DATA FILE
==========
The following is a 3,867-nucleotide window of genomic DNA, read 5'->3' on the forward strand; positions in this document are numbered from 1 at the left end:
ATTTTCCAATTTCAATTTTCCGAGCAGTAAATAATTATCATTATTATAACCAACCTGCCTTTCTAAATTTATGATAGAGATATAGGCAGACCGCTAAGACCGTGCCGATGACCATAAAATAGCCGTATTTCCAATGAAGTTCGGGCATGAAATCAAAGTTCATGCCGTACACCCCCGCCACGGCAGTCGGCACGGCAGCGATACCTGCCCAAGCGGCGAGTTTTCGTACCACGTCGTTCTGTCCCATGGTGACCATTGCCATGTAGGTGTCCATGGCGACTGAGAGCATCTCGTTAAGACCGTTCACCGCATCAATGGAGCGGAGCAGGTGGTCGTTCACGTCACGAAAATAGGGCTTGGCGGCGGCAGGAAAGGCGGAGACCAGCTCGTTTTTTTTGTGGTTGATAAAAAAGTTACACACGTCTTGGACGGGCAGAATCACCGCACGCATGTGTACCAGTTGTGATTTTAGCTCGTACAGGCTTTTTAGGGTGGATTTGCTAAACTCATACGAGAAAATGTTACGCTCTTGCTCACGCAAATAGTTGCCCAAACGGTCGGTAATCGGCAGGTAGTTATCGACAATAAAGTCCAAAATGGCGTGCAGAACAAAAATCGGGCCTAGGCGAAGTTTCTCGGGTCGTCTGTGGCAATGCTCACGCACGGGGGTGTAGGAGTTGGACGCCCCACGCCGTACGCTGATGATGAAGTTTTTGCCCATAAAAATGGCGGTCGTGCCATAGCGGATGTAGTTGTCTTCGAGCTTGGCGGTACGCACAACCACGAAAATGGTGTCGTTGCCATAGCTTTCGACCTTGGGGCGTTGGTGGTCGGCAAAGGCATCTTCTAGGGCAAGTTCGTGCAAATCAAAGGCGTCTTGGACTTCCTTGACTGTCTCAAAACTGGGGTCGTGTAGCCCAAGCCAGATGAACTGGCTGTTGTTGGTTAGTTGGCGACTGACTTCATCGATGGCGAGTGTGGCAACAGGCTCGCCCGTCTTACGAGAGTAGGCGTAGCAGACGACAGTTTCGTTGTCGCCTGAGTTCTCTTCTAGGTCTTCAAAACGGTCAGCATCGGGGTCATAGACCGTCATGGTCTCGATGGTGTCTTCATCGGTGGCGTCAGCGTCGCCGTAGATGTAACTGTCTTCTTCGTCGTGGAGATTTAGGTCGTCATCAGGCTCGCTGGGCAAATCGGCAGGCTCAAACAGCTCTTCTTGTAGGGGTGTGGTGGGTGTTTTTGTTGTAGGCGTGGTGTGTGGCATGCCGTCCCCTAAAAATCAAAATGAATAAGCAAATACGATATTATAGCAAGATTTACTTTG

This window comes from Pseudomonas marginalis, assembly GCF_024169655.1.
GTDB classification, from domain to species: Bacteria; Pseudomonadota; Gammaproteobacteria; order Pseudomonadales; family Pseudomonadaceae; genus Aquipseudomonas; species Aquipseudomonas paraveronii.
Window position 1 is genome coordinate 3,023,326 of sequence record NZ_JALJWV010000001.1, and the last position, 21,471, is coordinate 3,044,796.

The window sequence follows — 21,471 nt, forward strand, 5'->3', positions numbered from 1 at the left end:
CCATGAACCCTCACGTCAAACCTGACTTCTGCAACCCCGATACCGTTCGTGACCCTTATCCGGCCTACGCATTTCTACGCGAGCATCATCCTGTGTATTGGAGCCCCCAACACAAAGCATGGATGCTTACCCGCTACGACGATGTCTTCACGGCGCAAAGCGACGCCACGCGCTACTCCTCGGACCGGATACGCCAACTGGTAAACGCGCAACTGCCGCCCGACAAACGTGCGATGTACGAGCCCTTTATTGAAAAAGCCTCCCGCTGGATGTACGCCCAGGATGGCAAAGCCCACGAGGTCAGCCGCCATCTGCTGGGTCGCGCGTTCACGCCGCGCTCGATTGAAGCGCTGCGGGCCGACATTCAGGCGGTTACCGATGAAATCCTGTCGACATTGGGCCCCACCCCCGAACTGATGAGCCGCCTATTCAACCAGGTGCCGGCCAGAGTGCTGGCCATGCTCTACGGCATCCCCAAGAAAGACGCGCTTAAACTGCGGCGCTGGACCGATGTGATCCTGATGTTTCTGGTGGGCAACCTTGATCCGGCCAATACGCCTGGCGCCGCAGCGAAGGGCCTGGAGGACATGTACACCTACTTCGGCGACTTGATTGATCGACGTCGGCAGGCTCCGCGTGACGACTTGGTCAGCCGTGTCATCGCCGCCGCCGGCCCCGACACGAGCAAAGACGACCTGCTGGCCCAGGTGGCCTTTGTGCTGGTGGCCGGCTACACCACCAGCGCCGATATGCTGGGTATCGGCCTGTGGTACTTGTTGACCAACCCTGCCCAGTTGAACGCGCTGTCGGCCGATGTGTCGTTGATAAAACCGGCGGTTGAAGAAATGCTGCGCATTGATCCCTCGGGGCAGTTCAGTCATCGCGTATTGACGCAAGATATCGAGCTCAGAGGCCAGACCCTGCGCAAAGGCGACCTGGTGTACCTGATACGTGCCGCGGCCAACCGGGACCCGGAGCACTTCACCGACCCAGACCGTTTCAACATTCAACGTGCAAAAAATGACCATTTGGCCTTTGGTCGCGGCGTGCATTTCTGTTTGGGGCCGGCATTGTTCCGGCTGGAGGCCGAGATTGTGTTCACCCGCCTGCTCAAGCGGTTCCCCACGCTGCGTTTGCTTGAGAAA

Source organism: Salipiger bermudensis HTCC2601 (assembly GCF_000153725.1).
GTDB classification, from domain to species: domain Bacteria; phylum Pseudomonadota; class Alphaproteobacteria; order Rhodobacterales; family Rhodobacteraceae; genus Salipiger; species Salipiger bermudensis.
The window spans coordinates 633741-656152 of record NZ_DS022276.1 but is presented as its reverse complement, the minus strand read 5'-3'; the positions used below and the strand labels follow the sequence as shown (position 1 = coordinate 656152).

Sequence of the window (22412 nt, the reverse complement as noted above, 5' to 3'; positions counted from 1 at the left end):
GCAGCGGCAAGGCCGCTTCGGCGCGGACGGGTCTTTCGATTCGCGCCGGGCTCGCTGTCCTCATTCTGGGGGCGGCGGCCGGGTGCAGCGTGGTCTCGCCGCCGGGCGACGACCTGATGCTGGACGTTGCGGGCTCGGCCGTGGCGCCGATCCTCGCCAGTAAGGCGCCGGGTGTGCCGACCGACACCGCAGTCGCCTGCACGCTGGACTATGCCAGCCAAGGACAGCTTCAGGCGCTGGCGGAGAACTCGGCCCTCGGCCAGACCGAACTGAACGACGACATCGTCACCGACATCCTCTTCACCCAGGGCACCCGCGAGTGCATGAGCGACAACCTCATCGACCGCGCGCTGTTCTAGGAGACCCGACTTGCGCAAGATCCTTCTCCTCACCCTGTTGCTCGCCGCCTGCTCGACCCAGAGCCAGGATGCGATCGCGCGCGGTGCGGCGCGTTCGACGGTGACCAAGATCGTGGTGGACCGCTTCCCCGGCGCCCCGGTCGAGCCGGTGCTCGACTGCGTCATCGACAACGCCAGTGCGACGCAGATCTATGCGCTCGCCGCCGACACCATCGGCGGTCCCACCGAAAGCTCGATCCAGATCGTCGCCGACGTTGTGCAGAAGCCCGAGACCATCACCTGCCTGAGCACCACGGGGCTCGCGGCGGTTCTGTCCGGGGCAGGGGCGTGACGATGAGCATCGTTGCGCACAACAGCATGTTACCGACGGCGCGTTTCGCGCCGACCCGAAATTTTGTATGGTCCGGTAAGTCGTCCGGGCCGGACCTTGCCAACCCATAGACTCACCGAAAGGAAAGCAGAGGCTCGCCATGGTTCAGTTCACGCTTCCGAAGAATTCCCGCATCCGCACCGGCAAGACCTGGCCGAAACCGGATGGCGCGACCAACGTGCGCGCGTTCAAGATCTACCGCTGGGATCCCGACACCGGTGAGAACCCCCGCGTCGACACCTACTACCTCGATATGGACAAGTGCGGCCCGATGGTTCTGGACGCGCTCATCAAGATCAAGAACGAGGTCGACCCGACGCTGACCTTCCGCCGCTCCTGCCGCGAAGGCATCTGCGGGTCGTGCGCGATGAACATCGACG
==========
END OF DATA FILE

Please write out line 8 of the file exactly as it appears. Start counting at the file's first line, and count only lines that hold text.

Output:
Source organism: Salipiger bermudensis HTCC2601 (assembly GCF_000153725.1).